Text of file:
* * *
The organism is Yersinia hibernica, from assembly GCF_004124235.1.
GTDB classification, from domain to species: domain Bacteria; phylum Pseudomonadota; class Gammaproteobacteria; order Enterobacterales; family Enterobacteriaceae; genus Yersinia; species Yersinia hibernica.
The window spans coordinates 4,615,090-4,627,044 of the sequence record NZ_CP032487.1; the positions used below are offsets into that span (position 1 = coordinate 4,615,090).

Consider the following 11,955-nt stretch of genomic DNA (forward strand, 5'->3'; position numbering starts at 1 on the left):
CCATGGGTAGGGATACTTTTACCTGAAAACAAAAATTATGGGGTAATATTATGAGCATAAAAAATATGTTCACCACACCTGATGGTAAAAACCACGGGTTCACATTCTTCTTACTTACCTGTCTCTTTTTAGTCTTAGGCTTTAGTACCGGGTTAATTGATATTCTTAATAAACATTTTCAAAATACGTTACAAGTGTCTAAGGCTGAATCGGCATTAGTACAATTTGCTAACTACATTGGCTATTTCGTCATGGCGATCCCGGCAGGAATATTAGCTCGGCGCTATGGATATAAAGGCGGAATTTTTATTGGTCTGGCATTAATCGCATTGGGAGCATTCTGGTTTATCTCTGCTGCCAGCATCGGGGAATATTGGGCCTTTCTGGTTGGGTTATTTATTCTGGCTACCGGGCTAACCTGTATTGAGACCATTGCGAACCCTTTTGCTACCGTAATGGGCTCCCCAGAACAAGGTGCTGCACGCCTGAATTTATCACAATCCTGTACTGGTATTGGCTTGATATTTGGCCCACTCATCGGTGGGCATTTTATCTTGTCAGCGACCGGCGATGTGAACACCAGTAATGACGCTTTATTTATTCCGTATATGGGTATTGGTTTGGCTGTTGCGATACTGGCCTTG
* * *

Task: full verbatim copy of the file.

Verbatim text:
The organism is Yersinia hibernica, from assembly GCF_004124235.1.
GTDB classification, from domain to species: domain Bacteria; phylum Pseudomonadota; class Gammaproteobacteria; order Enterobacterales; family Enterobacteriaceae; genus Yersinia; species Yersinia hibernica.
The window spans coordinates 4,615,090-4,627,044 of the sequence record NZ_CP032487.1; the positions used below are offsets into that span (position 1 = coordinate 4,615,090).

Consider the following 11,955-nt stretch of genomic DNA (forward strand, 5'->3'; position numbering starts at 1 on the left):
CCATGGGTAGGGATACTTTTACCTGAAAACAAAAATTATGGGGTAATATTATGAGCATAAAAAATATGTTCACCACACCTGATGGTAAAAACCACGGGTTCACATTCTTCTTACTTACCTGTCTCTTTTTAGTCTTAGGCTTTAGTACCGGGTTAATTGATATTCTTAATAAACATTTTCAAAATACGTTACAAGTGTCTAAGGCTGAATCGGCATTAGTACAATTTGCTAACTACATTGGCTATTTCGTCATGGCGATCCCGGCAGGAATATTAGCTCGGCGCTATGGATATAAAGGCGGAATTTTTATTGGTCTGGCATTAATCGCATTGGGAGCATTCTGGTTTATCTCTGCTGCCAGCATCGGGGAATATTGGGCCTTTCTGGTTGGGTTATTTATTCTGGCTACCGGGCTAACCTGTATTGAGACCATTGCGAACCCTTTTGCTACCGTAATGGGCTCCCCAGAACAAGGTGCTGCACGCCTGAATTTATCACAATCCTGTACTGGTATTGGCTTGATATTTGGCCCACTCATCGGTGGGCATTTTATCTTGTCAGCGACCGGCGATGTGAACACCAGTAATGACGCTTTATTTATTCCGTATATGGGTATTGGTTTGGCTGTTGCGATACTGGCCTTG